The results of this year's Page International Screenwriting Awards are in and THE WOMAN WHO SCREAMED BUTTERFLIES didn't win a prize. Such is life. I'm proud my script was one of ten finalists in the short film category, even if TWWSB couldn't repeat the success of DANNY'S TOYS in 2007. The Page Awards received nearly 4400 scripts from 58 countries this year, so getting as far as I did in my category is still noteworthy.
The upside is that two different parties are keen on developing TWWSB. Perversely, not winning anything at the Page Awards makes it easier to press on. No hands have been shaken or deals struck yet - but I've more hope of this script being made than I did for DANNY'S TOYS. That required animation and was going to cost a bomb. TWWSB has its challenges, but could be made relatively cheaply. Time will tell.
What else? My first script for Doctors is pretty much done and dusted. Not sure if it's been absolutely, formally locked, but everyone seems happy with my efforts. The director for the block has already started prep and filming's scheduled for later this month. I'd love to pop down to Birmingham for a day to observe, but that will require the alignment of many different planets. Keep you posted.
Once my script has been locked, it's back to the blank page for me at Doctors. I don't have any more story of the day ideas already approved and in the bank, waiting for a slot. Two of my pitches are lurking in a pile, waiting to be read, but it can take months [and months sometimes] before I'll hear back about them. So I need to develop and submit some more fresh ideas, building on what I've learned.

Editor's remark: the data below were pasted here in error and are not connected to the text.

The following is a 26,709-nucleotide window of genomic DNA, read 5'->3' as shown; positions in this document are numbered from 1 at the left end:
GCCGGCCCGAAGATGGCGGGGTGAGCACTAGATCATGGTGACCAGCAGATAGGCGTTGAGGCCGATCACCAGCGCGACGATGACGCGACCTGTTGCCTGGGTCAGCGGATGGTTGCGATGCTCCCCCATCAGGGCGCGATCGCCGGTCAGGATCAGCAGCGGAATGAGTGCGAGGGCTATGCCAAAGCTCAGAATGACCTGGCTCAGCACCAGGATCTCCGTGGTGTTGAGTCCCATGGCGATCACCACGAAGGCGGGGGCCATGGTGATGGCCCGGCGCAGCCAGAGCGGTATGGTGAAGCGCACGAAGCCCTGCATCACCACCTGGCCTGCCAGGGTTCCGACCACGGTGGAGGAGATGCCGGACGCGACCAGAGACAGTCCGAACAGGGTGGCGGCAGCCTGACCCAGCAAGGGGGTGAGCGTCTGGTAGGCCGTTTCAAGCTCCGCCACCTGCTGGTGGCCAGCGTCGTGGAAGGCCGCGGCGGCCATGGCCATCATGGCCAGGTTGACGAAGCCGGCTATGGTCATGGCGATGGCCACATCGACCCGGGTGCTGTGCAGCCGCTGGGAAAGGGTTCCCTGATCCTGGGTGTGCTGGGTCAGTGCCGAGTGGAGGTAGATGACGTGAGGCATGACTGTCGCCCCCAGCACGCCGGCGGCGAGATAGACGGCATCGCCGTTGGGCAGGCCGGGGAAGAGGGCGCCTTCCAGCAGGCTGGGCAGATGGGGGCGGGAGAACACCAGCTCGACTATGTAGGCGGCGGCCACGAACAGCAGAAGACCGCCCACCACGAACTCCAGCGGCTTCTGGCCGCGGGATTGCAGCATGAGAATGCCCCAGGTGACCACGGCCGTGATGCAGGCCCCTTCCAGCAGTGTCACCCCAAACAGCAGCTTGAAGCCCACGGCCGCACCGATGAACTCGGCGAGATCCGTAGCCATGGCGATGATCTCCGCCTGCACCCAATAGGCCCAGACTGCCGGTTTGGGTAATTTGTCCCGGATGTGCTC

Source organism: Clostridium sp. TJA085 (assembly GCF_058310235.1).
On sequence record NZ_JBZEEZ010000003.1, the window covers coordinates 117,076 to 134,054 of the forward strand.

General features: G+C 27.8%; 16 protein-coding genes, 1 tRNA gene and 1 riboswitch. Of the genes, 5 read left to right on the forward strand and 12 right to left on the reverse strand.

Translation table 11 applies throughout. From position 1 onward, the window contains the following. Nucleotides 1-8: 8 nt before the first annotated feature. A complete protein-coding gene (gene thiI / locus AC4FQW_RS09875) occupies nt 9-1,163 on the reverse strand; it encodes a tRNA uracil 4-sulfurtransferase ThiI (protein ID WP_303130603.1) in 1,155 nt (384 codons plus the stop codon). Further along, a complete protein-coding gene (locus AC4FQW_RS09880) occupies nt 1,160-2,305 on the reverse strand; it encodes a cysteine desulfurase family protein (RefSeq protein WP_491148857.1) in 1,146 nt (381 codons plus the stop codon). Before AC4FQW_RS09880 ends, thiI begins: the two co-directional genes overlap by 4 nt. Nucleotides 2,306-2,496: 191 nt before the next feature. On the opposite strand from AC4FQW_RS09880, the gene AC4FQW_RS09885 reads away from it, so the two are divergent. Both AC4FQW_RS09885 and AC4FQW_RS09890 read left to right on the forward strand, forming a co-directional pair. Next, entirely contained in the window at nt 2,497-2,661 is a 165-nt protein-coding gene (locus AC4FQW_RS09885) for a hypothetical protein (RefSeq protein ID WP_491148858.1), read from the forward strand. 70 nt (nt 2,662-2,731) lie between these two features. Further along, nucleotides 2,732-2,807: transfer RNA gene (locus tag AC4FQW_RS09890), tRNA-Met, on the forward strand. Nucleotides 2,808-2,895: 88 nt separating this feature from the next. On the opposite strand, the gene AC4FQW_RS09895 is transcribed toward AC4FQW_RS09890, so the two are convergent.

Despite being back at zero in some way, I've achieved two significant things with my first Doctors script. Getting that first broadcast credit makes me that little bit more credible as a TV drama writer. I'm not just talking the talk, I've taken my first baby steps on the career path. Now comes the even harder part - securing a second commission, and a third. Proving one wasn't a fluke. Can I build up some momentum?
The other achievement is less tangible, but perhaps just as important - performing as a professional writer. My scene by scene breakdown did its job well, even if I had too many scenes. My first draft nailed both my story of the day, and captured the voices of the regular characters. Continuing dramas like Doctors depend on their regulars to hook audiences and keep viewers coming back for more.
Most of all, I delivered all my drafts on deadline [ahead of them, in fact] and took on board notes. The latter statement isn't just implementing notes, it's about trying to make the script even better. Being professional is about making everybody else's job easier if you can. It's a collaboration, not an us and them situation. Always think to yourself, "How can we make this script better?"
In ten years as a comics editor, I worked with dozens of freelance writers. High maintenance individuals who needed their hand held through every single bloody stage of the process didn't last for long. Writers who argued over every notes were almost always more trouble than they were worth. I didn't want to work with writers like that. If I had to, I would minimize contact as much as possible.
When I went freelance, I made a vow not to become a high maintenance writer. All the talent in the world will only get you so far if you're a nightmare. Be professional and people will want to work with you again. Make their job easier by doing good work and they'll employ you again. If you can't be a genius - and far of us are - be a professional. That's how you progress your career. Onwards!